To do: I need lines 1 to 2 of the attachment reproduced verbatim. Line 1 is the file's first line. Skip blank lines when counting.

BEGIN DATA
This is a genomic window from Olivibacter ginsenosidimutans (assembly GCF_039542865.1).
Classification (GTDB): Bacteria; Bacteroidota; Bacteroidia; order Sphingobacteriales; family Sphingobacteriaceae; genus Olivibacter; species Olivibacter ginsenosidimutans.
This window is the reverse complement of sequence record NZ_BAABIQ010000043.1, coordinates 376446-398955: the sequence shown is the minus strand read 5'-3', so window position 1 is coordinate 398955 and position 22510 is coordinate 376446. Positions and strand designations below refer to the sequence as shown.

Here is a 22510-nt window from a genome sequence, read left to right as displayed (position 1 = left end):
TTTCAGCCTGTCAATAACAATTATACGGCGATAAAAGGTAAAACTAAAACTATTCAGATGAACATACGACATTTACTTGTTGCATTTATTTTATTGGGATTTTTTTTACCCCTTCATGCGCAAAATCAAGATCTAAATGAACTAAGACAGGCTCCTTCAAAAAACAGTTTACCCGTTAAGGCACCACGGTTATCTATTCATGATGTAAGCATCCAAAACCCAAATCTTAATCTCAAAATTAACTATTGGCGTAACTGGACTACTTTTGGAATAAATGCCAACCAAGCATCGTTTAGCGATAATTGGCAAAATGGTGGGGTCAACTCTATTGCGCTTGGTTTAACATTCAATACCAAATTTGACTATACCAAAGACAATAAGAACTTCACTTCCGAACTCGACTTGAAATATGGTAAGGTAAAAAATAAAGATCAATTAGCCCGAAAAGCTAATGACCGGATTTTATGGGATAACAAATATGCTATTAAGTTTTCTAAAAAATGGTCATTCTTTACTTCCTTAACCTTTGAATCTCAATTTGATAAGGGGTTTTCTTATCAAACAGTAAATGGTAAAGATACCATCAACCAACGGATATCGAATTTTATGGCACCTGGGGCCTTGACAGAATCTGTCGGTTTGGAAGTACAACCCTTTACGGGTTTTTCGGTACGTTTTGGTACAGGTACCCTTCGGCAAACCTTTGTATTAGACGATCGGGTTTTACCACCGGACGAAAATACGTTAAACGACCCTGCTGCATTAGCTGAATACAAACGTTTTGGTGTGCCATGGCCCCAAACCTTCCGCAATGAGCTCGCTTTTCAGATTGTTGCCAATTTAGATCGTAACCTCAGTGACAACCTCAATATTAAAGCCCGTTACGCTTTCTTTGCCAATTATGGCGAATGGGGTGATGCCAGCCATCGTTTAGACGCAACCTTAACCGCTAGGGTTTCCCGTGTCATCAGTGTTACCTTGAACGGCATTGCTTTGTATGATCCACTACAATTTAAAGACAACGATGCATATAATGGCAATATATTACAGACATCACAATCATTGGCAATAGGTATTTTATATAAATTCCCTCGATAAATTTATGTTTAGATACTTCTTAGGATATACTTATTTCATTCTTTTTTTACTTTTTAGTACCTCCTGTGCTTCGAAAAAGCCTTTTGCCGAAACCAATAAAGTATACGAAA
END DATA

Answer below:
This is a genomic window from Olivibacter ginsenosidimutans (assembly GCF_039542865.1).
Classification (GTDB): Bacteria; Bacteroidota; Bacteroidia; order Sphingobacteriales; family Sphingobacteriaceae; genus Olivibacter; species Olivibacter ginsenosidimutans.